Patient Experience: Dry Needling Therapy
When you have pain, you look for new treatments; dry needling is one that worked for me. I had never heard of it until my neurologist recommended it for treating leg pain. I was having pain that didn’t seem to have a direct connection with my condition, adhesive arachnoiditis.
Adhesive arachnoiditis is a condition that involves inflammation and nerve damage in the spinal canal. Most of my pain is centered in my lower back, but I was having pain in one leg and foot to the point of finding it hard to walk.
Oftentimes, muscles tighten to protect painful areas, forcing the body to use other muscles, which can then lead to other pain. Eventually, these muscles remain tightened and cannot relax.
Dry needling, or trigger point dry needling, is a technique that involves the use of needles to treat myofascial and muscular pain; it is typically used by physical therapists and chiropractors. This therapy differs from acupuncture in that it targets muscular or myofascial “knots.” The knots I had in my leg and foot were much smaller and buried in the anatomy than typical knots that are easily felt through the skin in the shoulders and back.
This is why the training of a dry needling practitioner is important. Finding these spots can be difficult and requires the patient to communicate what they are feeling during the procedure. Once the area is located, the practitioner determines the best angle from which to approach it to avoid blood vessels, tendons, large nerve bundles, and other muscles. The practitioner visualizes the area and plots a course to the center of the spot to be needled.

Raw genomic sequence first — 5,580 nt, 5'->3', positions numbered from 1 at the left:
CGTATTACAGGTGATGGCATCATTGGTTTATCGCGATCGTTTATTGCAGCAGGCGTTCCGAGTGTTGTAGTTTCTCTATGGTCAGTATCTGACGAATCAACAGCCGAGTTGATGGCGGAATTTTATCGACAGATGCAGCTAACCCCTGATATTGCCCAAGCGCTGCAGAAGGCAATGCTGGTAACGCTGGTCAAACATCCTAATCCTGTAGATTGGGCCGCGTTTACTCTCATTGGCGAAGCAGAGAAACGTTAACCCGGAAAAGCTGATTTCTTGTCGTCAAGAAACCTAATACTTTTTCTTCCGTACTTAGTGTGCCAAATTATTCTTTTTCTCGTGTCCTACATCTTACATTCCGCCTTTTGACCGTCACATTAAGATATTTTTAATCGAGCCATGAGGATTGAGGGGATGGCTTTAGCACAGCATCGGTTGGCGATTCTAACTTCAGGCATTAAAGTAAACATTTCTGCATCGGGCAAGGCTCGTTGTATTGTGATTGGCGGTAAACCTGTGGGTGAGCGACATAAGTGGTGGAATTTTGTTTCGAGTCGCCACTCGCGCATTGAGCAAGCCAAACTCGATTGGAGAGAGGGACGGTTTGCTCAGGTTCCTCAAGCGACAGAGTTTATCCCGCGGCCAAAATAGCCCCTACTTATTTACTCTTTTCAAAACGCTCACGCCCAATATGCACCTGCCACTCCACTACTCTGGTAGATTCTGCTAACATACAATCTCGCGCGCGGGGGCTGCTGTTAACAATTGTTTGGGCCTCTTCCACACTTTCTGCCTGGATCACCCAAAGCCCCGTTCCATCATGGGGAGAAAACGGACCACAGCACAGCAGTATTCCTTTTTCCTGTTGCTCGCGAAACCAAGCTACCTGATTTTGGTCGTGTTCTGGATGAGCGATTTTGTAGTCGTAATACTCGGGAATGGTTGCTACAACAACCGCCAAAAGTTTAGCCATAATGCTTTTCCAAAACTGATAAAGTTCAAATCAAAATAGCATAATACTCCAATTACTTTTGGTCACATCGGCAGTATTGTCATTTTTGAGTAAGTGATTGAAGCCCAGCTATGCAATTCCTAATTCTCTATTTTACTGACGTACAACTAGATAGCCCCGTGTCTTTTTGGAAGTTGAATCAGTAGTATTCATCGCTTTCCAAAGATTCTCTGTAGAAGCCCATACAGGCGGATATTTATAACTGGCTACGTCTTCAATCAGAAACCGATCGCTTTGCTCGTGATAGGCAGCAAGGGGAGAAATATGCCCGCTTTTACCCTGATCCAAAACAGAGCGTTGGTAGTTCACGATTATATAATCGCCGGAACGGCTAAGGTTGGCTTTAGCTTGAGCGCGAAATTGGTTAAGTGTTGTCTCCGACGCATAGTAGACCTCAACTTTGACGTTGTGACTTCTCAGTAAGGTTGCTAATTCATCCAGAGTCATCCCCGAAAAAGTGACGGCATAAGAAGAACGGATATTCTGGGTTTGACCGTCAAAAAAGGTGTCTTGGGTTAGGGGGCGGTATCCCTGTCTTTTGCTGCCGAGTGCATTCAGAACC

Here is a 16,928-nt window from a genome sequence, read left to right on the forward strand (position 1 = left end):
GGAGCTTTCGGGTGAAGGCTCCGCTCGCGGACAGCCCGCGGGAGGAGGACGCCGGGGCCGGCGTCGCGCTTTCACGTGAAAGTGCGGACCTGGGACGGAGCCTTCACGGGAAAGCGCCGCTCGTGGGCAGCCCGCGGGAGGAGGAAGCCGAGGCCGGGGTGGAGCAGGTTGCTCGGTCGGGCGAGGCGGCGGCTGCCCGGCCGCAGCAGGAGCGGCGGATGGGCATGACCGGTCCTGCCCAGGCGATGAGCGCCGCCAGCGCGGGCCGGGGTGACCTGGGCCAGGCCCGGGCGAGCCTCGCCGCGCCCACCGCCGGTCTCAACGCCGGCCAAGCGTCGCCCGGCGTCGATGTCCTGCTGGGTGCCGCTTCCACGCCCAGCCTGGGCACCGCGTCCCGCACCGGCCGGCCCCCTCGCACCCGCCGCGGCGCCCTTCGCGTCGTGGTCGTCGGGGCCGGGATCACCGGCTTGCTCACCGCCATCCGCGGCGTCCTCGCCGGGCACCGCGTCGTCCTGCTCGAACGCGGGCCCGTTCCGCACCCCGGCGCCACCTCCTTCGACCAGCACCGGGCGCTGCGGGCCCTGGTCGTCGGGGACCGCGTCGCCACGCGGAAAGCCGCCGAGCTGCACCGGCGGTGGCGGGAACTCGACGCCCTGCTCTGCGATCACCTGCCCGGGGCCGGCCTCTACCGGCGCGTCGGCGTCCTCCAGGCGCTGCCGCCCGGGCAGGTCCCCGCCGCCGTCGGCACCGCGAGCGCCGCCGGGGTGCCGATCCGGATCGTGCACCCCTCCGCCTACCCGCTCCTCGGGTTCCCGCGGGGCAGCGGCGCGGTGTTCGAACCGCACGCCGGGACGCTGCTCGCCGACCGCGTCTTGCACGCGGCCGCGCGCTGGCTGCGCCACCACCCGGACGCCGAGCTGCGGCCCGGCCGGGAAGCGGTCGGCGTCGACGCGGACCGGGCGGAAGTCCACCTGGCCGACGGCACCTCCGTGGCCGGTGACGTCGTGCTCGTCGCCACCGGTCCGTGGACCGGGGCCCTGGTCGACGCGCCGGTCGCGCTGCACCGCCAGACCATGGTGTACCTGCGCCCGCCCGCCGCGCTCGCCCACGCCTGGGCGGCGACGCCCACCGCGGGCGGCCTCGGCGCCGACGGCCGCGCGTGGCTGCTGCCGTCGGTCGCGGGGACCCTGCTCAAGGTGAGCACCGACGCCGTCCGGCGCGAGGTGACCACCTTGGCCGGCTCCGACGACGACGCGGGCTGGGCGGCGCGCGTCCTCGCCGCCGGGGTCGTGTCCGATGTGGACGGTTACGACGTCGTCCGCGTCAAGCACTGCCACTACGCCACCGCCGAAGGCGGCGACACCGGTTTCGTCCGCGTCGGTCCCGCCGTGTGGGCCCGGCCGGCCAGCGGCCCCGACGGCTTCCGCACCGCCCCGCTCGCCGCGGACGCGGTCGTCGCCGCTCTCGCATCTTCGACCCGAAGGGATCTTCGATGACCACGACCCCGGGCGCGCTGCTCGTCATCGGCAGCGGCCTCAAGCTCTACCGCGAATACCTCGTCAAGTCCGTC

In my case, my sciatic nerve was trapped by tightened muscles between my hip and lower back area. During physical therapy, my physical therapist (PT) and I worked together to locate the tense areas. My PT applied pressure with her hands to the general area until she felt a knot that caused me discomfort or pain.
With such a small target, it may take several attempts or several different angles for a practitioner to locate the tightest area making up the knot (the spot that can release the muscle cells around it).
During my experience with dry needling, I felt an electric spark sensation when the needle entered the knot. My PT would then make tiny stabbing or stirring motions with the needle until the electric reaction stopped and the muscle released, like magic. For me, the procedure wasn’t painful, and the relief was noticeable.
There is a limit to how much can be addressed in one dry needling session, so it generally requires multiple sessions. As one area is treated, others may become more apparent; therefore, dry needling therapy can treat several areas of the body.
By following a session with stretching and moist heat to keep the area loose and pliable, dry needling therapy helped reduce my pain levels. It also improved my gait and general comfort when doing normal activities.
~ Ben S.